Watermelon (Citrullus lanatus) is just a sprawling yearly vine indigenous to tropical Africa, in which it has been cultivated for centuries. The watermelon vine has rough, broad leaves, white or yellow, tubular flowers and big, thick-rinded fruits that home juicy, sweet flesh that might be red, pink or yellow. If properly cared for, watermelon vines can yield an abundance of tasty fruits throughout the summer.
Watermelons are warm weather-loving plants that prefer temperatures to stay between 50 to 85 degrees Fahrenheit and develop in many climates as an annual. They absolutely must be increased in complete, all-day sunlight to prosper. The seeds will not germinate, or will germinate poorly, in soil that’s too chilly. Soil temperatures must be 60 F before planting, after all prospect of spring frost has passed.
Watermelons prefer a rich, sandy loam with a pH between 5.3 and 8. They are more tolerant of dry soils than soggy soils, and can quickly succumb to rot and fungal disorder if implanted in a flooded portion of their lawn. That said, watermelons do best in soils that are kept moist to a depth of 6 inches. If possible, water the ground directly, avoiding the leaves and fruits. Wet leaves are vulnerable to diseases.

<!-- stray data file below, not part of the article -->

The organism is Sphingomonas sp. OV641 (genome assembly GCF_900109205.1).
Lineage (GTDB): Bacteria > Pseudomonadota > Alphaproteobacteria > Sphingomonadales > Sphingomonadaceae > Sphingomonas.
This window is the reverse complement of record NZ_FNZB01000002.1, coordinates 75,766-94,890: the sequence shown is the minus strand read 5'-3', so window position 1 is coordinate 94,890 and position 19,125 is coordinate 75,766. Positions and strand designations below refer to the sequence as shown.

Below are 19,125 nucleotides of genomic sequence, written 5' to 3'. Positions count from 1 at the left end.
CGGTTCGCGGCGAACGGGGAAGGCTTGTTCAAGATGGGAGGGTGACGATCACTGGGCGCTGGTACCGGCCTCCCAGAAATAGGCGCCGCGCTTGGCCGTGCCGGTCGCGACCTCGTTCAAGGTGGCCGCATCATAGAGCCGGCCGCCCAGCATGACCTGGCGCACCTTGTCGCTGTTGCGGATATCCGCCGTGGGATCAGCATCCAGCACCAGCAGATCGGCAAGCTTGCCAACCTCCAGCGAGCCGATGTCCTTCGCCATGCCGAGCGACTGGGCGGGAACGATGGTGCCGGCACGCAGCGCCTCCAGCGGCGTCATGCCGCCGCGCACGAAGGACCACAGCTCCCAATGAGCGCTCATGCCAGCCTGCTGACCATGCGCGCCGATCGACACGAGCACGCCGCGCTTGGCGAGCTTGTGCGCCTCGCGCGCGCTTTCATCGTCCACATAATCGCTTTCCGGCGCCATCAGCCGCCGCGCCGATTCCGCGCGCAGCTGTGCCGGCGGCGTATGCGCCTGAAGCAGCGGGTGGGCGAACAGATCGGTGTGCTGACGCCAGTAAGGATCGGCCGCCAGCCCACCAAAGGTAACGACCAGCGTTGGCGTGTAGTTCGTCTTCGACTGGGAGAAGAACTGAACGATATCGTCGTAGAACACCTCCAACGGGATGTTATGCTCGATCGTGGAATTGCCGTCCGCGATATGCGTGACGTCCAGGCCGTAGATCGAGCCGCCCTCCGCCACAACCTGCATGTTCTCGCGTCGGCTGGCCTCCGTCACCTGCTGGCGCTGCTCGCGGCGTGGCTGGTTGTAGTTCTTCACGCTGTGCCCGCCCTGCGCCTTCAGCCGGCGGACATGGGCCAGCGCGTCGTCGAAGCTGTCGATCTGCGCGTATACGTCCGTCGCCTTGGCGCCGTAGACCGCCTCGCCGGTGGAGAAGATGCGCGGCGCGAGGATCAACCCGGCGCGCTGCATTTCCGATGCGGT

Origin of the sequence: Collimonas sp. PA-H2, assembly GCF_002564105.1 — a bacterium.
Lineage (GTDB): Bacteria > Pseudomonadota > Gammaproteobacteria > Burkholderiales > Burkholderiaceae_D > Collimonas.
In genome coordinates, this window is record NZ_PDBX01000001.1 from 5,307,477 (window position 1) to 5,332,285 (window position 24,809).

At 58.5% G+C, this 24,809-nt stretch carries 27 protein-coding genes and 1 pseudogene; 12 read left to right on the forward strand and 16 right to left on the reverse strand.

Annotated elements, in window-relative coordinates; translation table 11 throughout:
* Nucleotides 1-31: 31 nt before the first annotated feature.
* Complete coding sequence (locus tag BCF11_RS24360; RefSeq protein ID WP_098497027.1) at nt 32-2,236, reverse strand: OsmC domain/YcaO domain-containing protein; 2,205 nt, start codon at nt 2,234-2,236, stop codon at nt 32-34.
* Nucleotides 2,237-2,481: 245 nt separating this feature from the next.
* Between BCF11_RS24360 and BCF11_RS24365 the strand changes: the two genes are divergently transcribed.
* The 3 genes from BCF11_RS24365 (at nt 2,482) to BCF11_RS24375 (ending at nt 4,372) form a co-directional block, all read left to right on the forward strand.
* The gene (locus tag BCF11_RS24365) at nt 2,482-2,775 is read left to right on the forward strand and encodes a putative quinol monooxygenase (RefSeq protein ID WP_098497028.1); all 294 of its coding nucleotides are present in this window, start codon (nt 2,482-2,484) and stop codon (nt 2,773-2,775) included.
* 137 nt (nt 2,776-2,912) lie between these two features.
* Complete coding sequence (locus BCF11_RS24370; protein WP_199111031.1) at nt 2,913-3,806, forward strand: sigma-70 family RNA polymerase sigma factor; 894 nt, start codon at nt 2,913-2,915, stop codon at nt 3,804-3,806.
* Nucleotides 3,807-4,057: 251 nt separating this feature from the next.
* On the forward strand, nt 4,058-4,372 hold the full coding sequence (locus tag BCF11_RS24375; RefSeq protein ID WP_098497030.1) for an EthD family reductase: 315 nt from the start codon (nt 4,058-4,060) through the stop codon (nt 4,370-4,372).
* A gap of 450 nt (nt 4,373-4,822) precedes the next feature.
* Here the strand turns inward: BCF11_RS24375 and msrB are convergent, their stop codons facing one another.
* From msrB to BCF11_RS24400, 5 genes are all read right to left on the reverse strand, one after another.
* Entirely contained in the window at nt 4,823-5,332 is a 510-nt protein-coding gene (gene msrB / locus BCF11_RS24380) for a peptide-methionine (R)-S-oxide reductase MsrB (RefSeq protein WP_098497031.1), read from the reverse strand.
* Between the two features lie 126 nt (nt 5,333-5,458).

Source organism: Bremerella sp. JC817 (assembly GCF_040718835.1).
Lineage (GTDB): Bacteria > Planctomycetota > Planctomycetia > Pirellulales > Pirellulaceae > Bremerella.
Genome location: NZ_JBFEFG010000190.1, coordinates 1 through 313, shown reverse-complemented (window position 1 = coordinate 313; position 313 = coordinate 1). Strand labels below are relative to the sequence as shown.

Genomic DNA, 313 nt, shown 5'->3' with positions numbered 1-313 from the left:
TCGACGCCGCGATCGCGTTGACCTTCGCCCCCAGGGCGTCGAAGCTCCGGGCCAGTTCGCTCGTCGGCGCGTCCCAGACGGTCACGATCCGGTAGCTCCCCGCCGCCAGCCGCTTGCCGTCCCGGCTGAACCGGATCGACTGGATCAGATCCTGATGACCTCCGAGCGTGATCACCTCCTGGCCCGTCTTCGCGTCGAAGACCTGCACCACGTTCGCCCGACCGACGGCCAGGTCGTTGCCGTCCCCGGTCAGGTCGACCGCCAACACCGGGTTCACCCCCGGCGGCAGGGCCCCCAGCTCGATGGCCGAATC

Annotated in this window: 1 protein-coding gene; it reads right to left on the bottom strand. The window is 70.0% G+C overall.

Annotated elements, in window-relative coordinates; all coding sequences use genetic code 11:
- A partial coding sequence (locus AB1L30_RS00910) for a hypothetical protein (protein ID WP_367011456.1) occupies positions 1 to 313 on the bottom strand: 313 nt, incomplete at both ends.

Once the ground has warmed adequately in the spring, sow the seeds directly in the garden in a depth of approximately 1 inch. Plant seeds in rows approximately six to eight feet apart, as they’ll need plenty of room to spread out. Planting watermelons too close together results in poor air circulation, which may bring about infection. To get a jump start on the growing season, consider growing transplants. Based on Clemson Cooperative Extension, transplants could be harvested up to 2 weeks earlier than seeds.
If the soil pH is too low, or there is inadequate calcium in the dirt, the blossoms of this watermelon might rot, preventing fruit from growing. Over-fertilizing may have its perils too, as an excess of nitrogen can cause an abundance of leaves and not enough fruits. Pests aren’t usually a significant problem, although cucumber beetles and aphids may be a nuisance. Powdery mildew is common in plants that are crowded or watered from overhead.